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Child Sponsorship

Why World Vision? Breaking the cycle of poverty

Poverty is a deeper issue than a simple lack of resources, which is why World Vision takes a holistic approach to community development in order to address all of poverty’s complexity. Though money won’t solve poverty alone, Economic Development is still a vital component to breaking the cycle. Today’s infographic explores how World Vision develops communities economically.

Why World Vision? Communities Matter

World Vision believes that working at the community level is the best solution for sustainable development. All week, we look forward to sharing with you our holistic model and the effectiveness of coming alongside a community working to become free from poverty.

Be sure to check back throughout the week to see a beautiful photo blog, a video, and a Q&A with our community development expert!

Why World Vision? From "spare change" to lasting change

Ever wonder how your donations to World Vision make a difference?

Over the next few months, we're excited to share with you the vision of our ministry, exploring two areas -- how we work, and what difference it makes for those whom we serve.

Expect infographics, stories from the field, and Q&As with development experts each week as we highlight how our community development helps create freedom from poverty through a variety of interventions -- such as clean water, food, education, and economic development.

A child's daily journey to school: The face of reality in the Philippines

At the age of 9, Miljhon has already seen some of life's harsh realities. Growing up in poverty, this young boy, his sister, and his classmates face significant hardships just to get to school every day.

Despite their circumstances, Miljhon and the other children have such pure hearts that they share with their schoolmates -- even though they too have almost nothing.

Sponsorship Q&A with a Program Manager in India

World Vision works with each community and its families to determine what is needed most to improve the lives of their children and fight poverty.

Recently, our Facebook fans submitted questions about how this happens. With those questions in hand, World Vision's Annila Harris interviewed Pratyush Das, our program manager in India.

Pratyush’s background is originally in finance, and he has worked with World Vision for 13 years in a variety of different areas. His responses reflect his expertise in the South Delhi area development program.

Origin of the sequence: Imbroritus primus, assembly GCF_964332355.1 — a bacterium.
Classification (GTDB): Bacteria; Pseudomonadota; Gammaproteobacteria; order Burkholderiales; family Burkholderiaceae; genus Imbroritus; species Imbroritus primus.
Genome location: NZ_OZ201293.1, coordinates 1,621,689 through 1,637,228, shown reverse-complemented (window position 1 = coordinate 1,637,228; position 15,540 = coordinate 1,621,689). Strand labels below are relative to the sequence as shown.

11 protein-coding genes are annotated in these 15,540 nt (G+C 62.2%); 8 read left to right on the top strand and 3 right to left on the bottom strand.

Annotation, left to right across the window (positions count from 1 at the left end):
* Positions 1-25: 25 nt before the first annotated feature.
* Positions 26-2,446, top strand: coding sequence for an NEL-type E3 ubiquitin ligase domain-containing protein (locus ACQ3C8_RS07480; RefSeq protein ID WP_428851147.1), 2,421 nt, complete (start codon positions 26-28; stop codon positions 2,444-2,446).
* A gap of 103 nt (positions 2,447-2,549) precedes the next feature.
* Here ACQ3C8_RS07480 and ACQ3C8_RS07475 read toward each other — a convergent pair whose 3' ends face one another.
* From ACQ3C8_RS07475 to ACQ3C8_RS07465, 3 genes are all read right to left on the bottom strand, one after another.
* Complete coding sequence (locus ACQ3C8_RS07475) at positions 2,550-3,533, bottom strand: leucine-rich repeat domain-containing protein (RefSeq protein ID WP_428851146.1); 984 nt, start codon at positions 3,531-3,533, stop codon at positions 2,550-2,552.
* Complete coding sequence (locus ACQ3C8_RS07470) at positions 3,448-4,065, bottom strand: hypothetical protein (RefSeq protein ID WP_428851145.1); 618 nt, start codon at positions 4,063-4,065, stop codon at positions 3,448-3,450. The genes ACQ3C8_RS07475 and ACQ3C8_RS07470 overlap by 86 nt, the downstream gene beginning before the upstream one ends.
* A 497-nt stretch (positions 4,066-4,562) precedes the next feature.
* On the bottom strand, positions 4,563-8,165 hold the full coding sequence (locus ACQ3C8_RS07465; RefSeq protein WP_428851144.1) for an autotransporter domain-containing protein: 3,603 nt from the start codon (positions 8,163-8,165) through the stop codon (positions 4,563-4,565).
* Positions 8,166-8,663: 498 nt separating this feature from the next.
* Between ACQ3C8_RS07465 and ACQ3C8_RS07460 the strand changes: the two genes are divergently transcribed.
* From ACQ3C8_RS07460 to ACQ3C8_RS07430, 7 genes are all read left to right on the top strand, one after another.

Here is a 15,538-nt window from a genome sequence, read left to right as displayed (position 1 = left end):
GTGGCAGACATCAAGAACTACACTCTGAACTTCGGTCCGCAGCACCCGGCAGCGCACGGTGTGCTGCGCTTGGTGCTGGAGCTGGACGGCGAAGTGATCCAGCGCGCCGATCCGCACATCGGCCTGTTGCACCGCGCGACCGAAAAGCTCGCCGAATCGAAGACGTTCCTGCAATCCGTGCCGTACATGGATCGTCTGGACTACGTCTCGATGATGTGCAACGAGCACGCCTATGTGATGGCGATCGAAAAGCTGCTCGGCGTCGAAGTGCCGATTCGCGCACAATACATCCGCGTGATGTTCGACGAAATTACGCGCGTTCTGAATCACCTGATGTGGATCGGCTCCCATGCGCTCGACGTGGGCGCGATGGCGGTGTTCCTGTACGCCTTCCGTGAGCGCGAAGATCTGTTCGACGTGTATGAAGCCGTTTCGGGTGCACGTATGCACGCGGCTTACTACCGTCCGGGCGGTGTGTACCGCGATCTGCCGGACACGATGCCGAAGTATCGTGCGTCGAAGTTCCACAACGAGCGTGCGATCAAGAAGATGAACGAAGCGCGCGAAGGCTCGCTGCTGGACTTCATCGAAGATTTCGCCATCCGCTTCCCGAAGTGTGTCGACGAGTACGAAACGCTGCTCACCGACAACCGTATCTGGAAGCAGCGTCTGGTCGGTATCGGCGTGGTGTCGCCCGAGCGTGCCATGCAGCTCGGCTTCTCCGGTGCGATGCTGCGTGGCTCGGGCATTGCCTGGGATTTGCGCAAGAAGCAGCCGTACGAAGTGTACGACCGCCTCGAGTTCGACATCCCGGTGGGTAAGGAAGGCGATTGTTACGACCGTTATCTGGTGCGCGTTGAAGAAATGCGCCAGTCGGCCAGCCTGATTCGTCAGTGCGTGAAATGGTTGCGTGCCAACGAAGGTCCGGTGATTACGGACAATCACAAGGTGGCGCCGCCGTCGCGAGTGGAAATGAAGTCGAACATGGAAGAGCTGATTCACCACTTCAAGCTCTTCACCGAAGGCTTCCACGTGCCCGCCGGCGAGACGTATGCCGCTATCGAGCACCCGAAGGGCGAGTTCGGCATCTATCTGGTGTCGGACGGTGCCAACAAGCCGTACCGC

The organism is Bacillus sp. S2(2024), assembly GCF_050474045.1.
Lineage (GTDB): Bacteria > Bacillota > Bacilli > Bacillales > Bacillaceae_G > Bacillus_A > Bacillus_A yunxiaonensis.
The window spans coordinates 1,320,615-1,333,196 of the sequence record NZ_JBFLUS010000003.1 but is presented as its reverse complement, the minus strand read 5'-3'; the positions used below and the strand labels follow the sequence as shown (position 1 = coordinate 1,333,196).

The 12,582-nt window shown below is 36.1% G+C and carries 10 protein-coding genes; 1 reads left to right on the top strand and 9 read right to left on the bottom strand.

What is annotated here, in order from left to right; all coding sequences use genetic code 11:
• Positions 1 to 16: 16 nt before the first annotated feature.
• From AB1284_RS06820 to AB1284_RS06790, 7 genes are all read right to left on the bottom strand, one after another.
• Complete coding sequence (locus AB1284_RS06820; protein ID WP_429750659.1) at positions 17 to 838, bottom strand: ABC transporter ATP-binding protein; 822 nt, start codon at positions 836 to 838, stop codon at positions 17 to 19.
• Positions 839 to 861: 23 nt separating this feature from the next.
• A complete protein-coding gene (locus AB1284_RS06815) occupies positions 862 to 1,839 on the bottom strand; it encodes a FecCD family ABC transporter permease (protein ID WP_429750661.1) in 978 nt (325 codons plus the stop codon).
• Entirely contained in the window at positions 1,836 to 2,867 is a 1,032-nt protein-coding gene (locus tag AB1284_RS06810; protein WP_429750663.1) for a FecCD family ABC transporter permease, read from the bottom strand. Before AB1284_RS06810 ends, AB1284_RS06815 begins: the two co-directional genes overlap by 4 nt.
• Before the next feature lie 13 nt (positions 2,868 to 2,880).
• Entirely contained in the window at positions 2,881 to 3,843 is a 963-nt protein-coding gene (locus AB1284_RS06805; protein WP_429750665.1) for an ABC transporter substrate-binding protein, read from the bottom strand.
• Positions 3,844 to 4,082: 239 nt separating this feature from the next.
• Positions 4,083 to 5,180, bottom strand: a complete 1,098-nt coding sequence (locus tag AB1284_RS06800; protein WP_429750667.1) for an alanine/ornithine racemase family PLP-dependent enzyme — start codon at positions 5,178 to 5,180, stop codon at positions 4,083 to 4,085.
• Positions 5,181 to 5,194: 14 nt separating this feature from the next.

Survive to thrive

Each day, thousands of children are robbed of the chance to live a healthy, productive life -- all because of preventable, treatable diseases.

World Vision is partnering with national radio network K-LOVE -- which includes more than 400 contemporary Christian radio stations across the country -- to help children around the world Survive to 5.

A doll named Alma

Today's guest post comes from Alexis Dionne, a World Vision sponsor who shares what she does to let her sponsored children know they're loved and cared for during the holiday season.

If you're a World Vision sponsor as well, you can log in to My World Vision for ideas on how to connect with your sponsored child as the holidays approach.

Who's that girl?

"Who’s that girl?" I wondered while watching Carter’s Chord, a sister band who recently traveled to the Dominican Republic to create a video of their song, "Love a Little Bigger."

I love the song and its message: how blessed we are and how a luxury, like drinking a $4 cup of coffee, can make us feel guilty, especially when we are confronted by pictures of the poor.

Being from Seattle, the coffee center of the universe, I can relate.

The video is beautiful. The Carter’s Chord sisters are lovely. Their voices are wonderful. The Dominican Republic is an astonishing country, dripping with tropical delight.

But the prettiest thing in the video is its little star -- a girl whose life they captured from her early-morning routine, waking up and rubbing the sleep from her eyes, through the moment where she seemed to take flight -- dancing with the Carter’s Chord sisters as they sang.